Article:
“Bulls Return,” read the headline on a daily newsletter that I subscribe to. The article wasn’t referring to next month’s Rodeo Austin. The subject was the stock market, or more specifically, the mostly upward price movement since the big selloff last Christmas Eve.
But if the bulls (buyers) have returned, that implies that they left. If they left, where did they go?
You see, if there were no buyers bidding on stocks, there would be no price to report. Sellers would have no one to sell to. But in macroeconomics class in college, we learned about a concept known as equilibrium (Exhibit 1). That is the point where supply equals demand, such as when a buyer and seller agree upon a mutually beneficial price to exchange ownership.
Exhibit 1. Supply & Demand Diagram
But don’t confuse equilibrium with stability, the equilibrium price is always subject to change as supply and demand shifts. Such is the case when new information enters the marketplace, resulting in sellers and buyers adjusting their expectations for the future. Take for example what happened last summer when China announced a 25% tariff on US grown soybeans (Exhibit 2).
Exhibit 2. End of day Commodity Futures Price Quotes for Soybeans
Before the tariffs were announced, buyers and sellers were trading a bushel of soybeans for around $10.40. But once the news of the tariffs hit the market, sellers quickly adjusted their expectations and lowered the price they were willing to accept down to below $8.60 a bushel. The buyers never went away. Upon hearing the news, buyers anticipated that there would be a LOT more soybeans available without demand from the Chinese and were willing to wait until sellers dropped their price accordingly. It didn’t take long.
The equilibrium price has moved up and down since then as other information has become known, but the buyers and sellers have been there all along, adjusting their expectations as details about negotiations, weather, etc., continually flow into the market.
Like soybeans, stock prices also constantly adjust as new information is reflected in their equilibrium price. The news can concern a single stock, such as an FDA approval for a new drug for a pharmaceutical company. Or it may be a broader economic development that impacts the whole market, such as when the Federal Reserve makes a policy change. While the equilibrium price may change, there are always buyers and sellers.
Some money managers would have you believe that they have some insight that all of the information reflected by the millions of trades each day around the world don’t reflect in their prices. But even if someone does temporarily gain an edge, they are competing against everyone else that are also looking out for their own best interest.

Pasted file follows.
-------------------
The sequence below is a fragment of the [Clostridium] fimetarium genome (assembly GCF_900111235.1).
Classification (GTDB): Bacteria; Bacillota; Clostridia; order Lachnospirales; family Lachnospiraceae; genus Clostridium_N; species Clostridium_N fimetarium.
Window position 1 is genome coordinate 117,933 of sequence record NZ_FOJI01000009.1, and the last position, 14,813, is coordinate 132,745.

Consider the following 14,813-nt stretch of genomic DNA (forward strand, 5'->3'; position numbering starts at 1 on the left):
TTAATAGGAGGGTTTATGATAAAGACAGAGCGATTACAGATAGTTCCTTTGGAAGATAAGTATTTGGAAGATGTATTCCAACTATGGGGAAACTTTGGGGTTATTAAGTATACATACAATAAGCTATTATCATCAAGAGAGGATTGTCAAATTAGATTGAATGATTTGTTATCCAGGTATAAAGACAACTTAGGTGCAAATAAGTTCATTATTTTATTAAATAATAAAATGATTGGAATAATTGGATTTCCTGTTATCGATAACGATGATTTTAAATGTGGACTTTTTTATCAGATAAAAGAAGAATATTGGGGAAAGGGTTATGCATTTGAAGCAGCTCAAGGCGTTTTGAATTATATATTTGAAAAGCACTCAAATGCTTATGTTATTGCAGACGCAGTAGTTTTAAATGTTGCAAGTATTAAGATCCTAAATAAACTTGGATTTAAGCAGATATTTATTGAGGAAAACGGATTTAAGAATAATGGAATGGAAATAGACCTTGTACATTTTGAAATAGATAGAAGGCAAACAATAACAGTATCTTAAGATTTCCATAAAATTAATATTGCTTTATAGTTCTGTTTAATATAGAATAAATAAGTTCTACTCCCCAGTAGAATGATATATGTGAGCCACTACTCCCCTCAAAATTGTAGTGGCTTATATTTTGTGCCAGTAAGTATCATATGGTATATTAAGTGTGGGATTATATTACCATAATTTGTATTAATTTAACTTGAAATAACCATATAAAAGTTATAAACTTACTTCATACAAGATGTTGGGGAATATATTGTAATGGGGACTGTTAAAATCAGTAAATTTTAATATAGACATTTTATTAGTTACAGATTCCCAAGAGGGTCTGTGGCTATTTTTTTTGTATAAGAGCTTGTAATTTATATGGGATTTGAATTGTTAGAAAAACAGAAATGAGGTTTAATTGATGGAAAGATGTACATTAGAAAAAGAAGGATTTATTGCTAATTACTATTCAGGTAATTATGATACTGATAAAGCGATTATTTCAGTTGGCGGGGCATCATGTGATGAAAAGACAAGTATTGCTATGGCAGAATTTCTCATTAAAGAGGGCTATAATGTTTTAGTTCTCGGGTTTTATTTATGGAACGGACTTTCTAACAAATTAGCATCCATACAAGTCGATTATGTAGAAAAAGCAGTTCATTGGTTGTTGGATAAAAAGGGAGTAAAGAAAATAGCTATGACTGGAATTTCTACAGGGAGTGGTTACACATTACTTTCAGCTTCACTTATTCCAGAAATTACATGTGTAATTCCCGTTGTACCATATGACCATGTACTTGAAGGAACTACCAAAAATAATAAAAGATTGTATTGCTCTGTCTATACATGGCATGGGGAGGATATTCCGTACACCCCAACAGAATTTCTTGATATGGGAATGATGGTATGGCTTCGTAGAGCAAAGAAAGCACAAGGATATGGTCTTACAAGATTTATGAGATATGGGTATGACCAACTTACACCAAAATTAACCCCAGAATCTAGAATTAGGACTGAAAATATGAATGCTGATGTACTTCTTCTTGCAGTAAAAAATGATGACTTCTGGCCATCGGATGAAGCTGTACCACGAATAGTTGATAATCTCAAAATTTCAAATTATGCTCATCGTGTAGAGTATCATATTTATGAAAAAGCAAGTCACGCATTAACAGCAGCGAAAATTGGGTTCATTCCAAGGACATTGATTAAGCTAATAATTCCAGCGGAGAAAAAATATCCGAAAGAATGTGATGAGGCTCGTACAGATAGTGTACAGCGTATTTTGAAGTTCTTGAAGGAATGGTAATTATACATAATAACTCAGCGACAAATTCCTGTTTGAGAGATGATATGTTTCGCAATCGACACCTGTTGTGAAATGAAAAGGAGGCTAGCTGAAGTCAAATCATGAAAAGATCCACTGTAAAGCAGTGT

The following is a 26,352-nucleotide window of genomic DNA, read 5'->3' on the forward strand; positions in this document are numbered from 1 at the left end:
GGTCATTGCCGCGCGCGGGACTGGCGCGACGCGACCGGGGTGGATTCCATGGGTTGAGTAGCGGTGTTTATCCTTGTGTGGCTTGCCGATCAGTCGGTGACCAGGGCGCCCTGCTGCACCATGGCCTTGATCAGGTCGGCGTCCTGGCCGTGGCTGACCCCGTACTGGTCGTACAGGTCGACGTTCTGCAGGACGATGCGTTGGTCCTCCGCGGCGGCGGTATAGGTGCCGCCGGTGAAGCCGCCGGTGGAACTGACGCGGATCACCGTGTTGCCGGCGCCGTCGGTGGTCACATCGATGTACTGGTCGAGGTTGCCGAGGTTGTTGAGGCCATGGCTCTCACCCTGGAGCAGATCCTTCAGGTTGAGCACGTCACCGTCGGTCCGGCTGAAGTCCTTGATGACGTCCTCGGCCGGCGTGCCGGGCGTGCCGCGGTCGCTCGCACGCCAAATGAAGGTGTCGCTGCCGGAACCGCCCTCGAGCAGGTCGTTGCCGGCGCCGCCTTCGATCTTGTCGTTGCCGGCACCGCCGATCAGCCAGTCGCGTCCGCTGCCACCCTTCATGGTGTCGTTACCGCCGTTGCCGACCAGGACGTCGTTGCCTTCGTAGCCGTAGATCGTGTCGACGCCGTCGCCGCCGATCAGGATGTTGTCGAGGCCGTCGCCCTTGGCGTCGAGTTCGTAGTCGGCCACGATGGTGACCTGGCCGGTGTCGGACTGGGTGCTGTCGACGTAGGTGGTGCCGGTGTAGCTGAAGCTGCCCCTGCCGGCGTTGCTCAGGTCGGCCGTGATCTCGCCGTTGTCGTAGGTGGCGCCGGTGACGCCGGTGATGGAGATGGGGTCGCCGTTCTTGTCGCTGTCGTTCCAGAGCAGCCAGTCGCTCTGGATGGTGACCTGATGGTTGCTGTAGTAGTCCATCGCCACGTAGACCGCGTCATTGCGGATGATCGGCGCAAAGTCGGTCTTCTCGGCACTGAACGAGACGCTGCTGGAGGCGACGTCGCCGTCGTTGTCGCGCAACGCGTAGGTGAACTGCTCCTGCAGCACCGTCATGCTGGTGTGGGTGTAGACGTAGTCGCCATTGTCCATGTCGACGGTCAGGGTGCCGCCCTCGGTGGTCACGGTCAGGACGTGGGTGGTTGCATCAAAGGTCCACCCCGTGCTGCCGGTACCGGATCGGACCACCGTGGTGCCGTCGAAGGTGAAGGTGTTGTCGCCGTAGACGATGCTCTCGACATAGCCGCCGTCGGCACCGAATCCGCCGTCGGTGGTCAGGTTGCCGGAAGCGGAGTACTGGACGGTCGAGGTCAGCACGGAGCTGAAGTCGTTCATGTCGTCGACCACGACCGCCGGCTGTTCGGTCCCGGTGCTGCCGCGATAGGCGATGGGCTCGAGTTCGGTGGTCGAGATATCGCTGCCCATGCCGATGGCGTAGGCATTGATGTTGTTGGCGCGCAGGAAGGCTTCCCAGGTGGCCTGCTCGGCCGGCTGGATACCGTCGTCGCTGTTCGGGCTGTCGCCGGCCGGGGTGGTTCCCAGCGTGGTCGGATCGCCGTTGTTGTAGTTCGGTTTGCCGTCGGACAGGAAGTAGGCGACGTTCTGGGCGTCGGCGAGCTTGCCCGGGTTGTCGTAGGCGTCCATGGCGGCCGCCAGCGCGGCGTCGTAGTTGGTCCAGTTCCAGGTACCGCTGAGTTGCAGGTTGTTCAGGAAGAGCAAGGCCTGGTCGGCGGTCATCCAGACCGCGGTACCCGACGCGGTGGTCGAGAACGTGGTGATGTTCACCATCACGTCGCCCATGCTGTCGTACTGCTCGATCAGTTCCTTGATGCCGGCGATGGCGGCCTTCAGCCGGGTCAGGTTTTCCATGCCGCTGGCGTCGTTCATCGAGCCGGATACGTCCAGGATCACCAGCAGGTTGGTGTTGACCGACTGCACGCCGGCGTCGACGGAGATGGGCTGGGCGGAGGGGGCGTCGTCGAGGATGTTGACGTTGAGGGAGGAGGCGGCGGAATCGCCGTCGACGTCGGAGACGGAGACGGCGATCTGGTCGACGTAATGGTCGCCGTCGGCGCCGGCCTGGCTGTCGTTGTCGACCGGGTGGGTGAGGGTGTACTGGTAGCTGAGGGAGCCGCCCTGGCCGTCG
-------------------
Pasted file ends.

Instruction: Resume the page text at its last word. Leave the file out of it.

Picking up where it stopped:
Prices of securities fluctuate based on so many different inputs that even when a particular signal correlates to price movements for a while, profitable trading from that signal becomes increasingly difficult, especially if your trades grow larger due to your short term success. This is largely why I accept that markets, while not perfect, are fair and that current prices will reflect information much faster than I can process it. But investors, like wild animals, don’t always behave like we expect day-to-day.
Instead of worrying about when a bear will wake or a bull will charge, try the following instead:
Accept market returns.
Understand that some investments have higher expected returns and allocate more to those.
Broadly diversify among different assets, sub-assets, countries, and currencies to reduce risk.
Keep cost low.
Have a plan for determining when it is time to make changes that reduces bias and emotion.
If you need help with any of that, get in touch.
Investing involves risk and the possible loss of principal, and there is no guarantee strategies will be successful.
Diversification and rebalancing do not eliminate the risk of market loss.
The soybean example noted is provided for illustrative purposes only, intended only to demonstrate prices incorporating information quickly, and is not to be considered a recommendation to buy or sell any security. It is also not intended to represent a security purchased, sold, or recommended for advisory clients, and it should not be assumed that the investment in the security identified was or will be profitable.